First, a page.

284193 TR Polymers for Olefin/Paraffin Separation

Tuesday, October 30, 2012: 5:15 PM
403 (Convention Center )
Zachary P. Smith1, David F. Sanders1, Ruilan Guo2, Benny Freeman1, Donald R. Paul1 and James E. McGrath3, (1)Department of Chemical Engineering, The University of Texas at Austin, Austin, TX, (2)The University of Notre Dame, Notre Dame, IN, (3)Chemistry, Virginia Tech, Blacksburg, VA

Ethylene and propylene are currently the two largest, by volume, organic chemical feedstocks produced in the U.S [1].  These olefins must be purified for polyolefin synthesis by separating ethylene from ethane and propylene from propane, a thermally intensive process that requires approximately 0.12 Quads of energy per year and distillation columns containing nearly 200 trays [2].  This study focuses on determining the performance and plasticization resistance for a thermally rearranged (TR) polymer for olefin/paraffin separation. 

Polyimides containing reactive functional groups ortho-position to the diamine can be chemically transformed into TR polymers at elevated temperatures [3].  For this study, a polyimide was prepared from 3,3'-dihydroxy-4,4'-diamino-biphenyl (HAB) and 2,2'-bis-(3,4-dicarboxyphenyl) hexafluoropropane dianhydride (6FDA) via chemical, thermal, and solid-state imidization [4, 5].  Chemical imidization produces polyimides with ortho-functional acetate groups, while thermal and solid-state imidization produce polyimides with ortho-functional hydroxyl groups.  Furthermore, each imidization technique alters the non-equilibrium nature of the polymer film, thus producing polyimides with unique transport properties.  All films were characterized by 1HNMR, DSC, FT-IR, TGA-MS, and pure gas permeation.

For ethylene, ethane, propylene, and propane, increasing polyimide conversion dramatically increased gas permeation.  For example, partial conversion of the chemically imidized HAB-6FDA polyimide to its corresponding TR polymer increased ethylene permeability by over two orders of magnitude.  Furthermore, ethylene/ethane selectivity decreased by less than 10%.  For ethylene/ethane and propylene/propane separation, HAB-6FDA TR polymers showed combinations of permeability and selectivity near the polymer upper bound [6, 7].  Propylene plasticization pressure curves were determined for TR polymers derived from all three synthesis routes, and the thermally imidized TR polymer had the highest plasticization pressure point of approximately 4 bar at 35°C.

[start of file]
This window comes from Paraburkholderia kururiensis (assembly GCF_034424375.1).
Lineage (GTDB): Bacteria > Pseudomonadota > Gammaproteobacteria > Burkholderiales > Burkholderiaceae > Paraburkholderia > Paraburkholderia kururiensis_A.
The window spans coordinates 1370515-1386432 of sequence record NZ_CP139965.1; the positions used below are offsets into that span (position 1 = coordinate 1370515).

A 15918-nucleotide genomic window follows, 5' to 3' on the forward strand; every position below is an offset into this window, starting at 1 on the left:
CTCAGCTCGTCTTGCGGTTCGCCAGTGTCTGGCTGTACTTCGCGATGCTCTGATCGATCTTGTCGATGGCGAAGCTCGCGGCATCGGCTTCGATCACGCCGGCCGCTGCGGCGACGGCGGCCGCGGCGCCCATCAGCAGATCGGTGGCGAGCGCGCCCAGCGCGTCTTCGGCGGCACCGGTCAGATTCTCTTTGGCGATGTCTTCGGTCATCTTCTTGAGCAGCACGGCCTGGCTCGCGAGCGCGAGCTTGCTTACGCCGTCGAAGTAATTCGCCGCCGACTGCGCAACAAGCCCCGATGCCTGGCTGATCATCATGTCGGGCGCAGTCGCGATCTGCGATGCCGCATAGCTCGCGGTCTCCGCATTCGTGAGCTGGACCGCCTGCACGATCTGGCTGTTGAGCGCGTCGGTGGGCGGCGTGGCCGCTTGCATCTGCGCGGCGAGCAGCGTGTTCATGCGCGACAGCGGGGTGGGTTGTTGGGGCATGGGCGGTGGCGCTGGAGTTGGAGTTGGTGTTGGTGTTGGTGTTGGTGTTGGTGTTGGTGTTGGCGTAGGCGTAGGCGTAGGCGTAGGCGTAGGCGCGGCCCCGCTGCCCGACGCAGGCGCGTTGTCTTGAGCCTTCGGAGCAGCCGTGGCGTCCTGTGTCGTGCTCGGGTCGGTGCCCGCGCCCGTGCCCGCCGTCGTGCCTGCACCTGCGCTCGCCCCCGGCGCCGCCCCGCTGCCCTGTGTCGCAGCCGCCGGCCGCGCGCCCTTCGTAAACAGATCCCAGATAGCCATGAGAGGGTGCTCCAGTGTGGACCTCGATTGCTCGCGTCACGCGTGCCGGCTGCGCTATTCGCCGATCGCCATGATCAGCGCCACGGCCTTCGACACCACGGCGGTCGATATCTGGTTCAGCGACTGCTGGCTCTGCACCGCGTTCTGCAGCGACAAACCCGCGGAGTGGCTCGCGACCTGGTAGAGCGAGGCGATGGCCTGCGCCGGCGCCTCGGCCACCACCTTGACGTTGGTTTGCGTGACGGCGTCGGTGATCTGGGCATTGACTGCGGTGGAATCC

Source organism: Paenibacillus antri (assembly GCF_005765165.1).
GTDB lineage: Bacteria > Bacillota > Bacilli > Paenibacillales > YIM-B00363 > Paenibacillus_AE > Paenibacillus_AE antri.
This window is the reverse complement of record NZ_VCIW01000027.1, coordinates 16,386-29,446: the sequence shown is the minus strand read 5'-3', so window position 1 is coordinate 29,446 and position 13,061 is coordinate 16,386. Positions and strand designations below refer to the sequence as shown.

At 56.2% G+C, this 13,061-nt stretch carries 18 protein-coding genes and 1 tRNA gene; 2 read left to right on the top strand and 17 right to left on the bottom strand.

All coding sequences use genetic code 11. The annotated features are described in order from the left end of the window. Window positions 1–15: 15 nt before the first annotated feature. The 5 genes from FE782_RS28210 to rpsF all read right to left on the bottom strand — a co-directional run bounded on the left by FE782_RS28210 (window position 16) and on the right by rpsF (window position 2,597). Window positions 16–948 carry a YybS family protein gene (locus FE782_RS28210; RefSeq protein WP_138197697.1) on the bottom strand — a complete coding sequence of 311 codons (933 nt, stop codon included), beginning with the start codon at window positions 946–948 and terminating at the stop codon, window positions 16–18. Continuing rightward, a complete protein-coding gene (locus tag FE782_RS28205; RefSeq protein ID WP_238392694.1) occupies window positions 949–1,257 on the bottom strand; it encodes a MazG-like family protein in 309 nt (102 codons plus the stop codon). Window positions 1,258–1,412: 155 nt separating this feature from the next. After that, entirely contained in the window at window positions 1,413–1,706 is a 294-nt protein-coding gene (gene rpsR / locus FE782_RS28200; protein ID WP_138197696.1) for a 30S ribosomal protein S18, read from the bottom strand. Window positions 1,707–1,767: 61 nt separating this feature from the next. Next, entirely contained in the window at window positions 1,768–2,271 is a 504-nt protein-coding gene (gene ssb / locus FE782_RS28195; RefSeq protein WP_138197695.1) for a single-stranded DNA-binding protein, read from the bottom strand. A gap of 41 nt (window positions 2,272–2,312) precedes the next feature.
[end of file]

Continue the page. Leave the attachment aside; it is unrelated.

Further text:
1.         Facts & Figures: Output Declines in U.S., Europe, in Chemical & Engineering News. 2010. 54-62.

2.         Eldrige, R.B., Olefin/paraffin separation technology: A review. Industrial & Engineering Chemistry Research, 1993. 32(10), 2208-2212.

3.         Park, H.B., C.H. Jung, Y.M. Lee, A.J. Hill, S.J. Pas, S.T. Mudie, E. Van Wagner, B.D. Freeman, and D.J. Cookson, Polymers with cavities tuned for fast selective transport of small molecules and ions. Science, 2007. 318(5848), 254-258.

4.         Ghosh, M.K. and K.L. Mital, Polyimides: Fundamentals and applications. 1996, New York: Marcel.

5.         Ohya, H., V.V. Kudryavtsev, and S.I. Semenova, Polyimide membranes: Applications, fabrications, and properties. 1996, Amsterdam: Gordon and Breach Publishers.

6.         Burns, R.L. and W.J. Koros, Defining the challenges for C3H6/C3H8 separation using polymeric membranes. Journal of Membrane Science, 2003. 211(2), 299-309.

7.         Staudt-Bickel, C. and W.J. Koros, Olefin/paraffin gas separations with 6FDA-based polyimide membranes. Journal of Membrane Science, 2000. 170(2), 205-214.

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